Hugh Howie. Jot his name down. The guy is making history, and perhaps mincemeat of the traditional publishing contract. Howie self published an e-book entitled Wool, a post apocalyptic science fiction novella about people living in giant underground silos. He published it on Kindle Direct Publishing for $0.99. That was in July, 2011. He had already published a few e-books, when he noticed that Wool was starting to take off. Big time. He decided to make it a series, and published the Wool omnibus in five parts. By the summer of 2012, he had already been on the New York Times e-book best seller list for two weeks, and he was earning $150,000 a month. That's a MONTH. Big publishers sat up and noticed. And here's the history-making part of the story. He turned down a few six-figure advances and two seven-figure offers. He and his agent finally cut a deal with Simon & Schuster for print only rights. He got to keep all his e-book sales money. This was ground breaking. For a great interview with Hugh Howie, see the May/June issue of Writer's Digest. Oh, yes, I read the Wool series on my Kindle, and I discovered the main reason for his success. He is an excellent writer.
Here is where I turn this article into a forum post. Please chime in, tell me if I'm wrong, and straighten me out.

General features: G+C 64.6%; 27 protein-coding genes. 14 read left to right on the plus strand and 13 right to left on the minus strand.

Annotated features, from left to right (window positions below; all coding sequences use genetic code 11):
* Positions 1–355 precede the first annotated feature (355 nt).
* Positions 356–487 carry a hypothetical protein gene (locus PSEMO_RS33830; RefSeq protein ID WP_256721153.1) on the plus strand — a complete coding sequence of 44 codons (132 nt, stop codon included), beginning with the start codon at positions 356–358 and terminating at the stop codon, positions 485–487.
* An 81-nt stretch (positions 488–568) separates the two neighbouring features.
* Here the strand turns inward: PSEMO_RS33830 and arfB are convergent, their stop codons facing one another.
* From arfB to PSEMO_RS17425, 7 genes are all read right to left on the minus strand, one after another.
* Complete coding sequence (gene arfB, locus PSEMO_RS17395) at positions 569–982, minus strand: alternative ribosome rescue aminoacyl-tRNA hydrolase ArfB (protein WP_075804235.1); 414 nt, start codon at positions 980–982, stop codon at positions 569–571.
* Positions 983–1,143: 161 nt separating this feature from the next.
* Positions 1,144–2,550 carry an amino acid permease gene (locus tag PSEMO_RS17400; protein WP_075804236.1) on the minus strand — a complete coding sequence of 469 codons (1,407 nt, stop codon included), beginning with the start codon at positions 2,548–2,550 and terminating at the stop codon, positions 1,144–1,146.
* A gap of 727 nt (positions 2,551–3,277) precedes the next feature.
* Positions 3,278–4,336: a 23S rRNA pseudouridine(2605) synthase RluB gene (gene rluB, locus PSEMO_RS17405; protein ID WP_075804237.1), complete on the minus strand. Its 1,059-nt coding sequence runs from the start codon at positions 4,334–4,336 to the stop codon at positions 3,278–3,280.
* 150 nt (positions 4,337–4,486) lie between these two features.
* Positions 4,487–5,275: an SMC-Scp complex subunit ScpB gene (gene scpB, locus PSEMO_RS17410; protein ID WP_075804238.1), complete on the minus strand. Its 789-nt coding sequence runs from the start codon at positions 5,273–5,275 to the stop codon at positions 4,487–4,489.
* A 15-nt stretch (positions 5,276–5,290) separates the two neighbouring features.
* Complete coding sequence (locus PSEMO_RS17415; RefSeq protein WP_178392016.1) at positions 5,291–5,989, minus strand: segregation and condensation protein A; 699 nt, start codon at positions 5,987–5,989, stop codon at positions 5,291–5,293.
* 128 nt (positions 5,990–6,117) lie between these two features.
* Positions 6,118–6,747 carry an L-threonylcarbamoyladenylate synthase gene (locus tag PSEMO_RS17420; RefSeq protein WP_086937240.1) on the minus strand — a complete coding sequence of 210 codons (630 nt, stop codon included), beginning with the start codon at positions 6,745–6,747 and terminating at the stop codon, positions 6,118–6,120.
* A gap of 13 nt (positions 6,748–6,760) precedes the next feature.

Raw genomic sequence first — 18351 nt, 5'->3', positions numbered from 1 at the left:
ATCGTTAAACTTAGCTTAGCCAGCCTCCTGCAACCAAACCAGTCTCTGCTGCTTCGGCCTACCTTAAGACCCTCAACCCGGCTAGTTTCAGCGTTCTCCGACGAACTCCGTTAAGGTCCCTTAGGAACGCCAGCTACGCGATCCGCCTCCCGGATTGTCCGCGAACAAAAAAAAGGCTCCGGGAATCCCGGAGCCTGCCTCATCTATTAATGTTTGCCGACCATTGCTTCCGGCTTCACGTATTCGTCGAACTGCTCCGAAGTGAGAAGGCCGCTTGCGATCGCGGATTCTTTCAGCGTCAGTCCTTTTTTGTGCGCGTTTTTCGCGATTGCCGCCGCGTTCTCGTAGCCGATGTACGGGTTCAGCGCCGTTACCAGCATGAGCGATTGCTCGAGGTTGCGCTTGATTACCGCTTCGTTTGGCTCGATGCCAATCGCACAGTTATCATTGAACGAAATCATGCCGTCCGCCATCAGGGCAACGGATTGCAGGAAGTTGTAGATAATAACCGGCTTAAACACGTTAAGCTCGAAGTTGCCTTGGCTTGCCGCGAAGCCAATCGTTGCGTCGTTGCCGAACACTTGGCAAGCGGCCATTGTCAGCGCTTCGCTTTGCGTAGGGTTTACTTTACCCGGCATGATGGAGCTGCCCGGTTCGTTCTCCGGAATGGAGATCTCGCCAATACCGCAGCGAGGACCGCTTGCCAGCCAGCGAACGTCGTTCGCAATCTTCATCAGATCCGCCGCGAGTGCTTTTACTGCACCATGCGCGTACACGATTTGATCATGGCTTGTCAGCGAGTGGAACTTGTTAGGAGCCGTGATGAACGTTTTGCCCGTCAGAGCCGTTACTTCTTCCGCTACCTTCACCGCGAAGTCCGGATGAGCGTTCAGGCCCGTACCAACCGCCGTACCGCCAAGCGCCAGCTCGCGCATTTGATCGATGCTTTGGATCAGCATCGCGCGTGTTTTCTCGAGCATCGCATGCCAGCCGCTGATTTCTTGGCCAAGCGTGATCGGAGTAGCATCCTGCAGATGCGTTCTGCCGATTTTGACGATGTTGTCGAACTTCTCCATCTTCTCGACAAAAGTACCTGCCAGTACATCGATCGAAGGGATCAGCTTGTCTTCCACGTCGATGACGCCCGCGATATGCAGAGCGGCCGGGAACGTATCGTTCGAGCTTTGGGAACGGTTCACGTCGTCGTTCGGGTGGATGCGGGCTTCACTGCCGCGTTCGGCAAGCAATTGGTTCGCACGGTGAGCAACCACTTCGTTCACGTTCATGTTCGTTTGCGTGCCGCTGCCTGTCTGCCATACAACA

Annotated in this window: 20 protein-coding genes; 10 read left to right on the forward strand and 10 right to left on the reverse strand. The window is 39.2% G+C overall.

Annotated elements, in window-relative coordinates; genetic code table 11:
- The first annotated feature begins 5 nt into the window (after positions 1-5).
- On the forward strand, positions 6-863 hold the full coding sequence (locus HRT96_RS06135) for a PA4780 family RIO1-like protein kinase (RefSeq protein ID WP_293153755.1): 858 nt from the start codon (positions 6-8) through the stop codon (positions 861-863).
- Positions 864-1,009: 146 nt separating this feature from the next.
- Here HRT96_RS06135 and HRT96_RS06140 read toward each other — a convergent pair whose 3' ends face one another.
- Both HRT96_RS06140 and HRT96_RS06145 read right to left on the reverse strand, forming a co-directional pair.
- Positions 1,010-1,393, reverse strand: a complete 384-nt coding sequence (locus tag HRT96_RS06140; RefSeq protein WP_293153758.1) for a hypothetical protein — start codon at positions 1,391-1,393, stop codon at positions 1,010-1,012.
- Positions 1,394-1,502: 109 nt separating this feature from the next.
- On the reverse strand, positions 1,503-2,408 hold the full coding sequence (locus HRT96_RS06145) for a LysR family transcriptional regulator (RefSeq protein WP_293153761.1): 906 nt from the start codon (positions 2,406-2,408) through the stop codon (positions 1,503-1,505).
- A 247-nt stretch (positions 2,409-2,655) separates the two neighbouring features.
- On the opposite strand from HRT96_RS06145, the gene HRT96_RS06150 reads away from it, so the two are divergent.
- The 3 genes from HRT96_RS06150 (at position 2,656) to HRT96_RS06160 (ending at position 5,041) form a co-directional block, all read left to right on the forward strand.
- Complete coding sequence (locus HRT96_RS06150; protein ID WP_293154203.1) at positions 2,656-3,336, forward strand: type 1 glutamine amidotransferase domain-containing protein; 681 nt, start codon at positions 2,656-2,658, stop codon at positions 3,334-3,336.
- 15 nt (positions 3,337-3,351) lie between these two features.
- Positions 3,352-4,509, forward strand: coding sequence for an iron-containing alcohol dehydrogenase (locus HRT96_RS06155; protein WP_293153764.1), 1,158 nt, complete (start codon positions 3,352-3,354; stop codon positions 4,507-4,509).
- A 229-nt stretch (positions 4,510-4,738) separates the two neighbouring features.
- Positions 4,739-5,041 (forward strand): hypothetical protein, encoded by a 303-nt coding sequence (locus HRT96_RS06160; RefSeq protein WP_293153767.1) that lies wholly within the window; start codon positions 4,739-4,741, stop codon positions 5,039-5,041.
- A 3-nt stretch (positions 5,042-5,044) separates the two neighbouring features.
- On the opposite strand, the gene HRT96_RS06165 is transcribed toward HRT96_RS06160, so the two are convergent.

Here's what the world of book publishing needs: a Good Housekeeping Seal of Approval for self published books. We need an independent company that's willing to read your book and weigh it according to strict criteria, such as vocabulary, grammar, pace, plot and character (if it's fiction) and overall quality. The company would charge the author a fee, with no guarantee that the seal would be awarded.
Kirkus Reviews, the venerable book review company, charges a fee to review your book, with no promise that the review will be good. If the review is bad, you, the author, can tell them not to publish it. Fair deal. You put a few hundred bucks at risk, and you may get a good review. I paid the money and one of my books got a great review from Kirkus.
But I'm not talking about a full review, just a seal of approval, or maybe for an extra charge, the company will review it as well.
A seal of approval by a recognized company can weed out the crap from the world of self publishing.
So right now, I'm on the fence. I've just completed my first novel. I've had four agents request a partial manuscript, a good sign. But soon I may have to make the big decision. Wait for as long as two years to see my book in print, or self publish and have it out in a couple of months, not years.
There I sit. And I'm not alone.
Copyright © 2013 by Russell F. Moran
Author of Justice in America: How it Works; How it Fails, and The APT Principle: The Business Plan that You Carry in Your Head. He is working on his first novel. It will be self published. Maybe.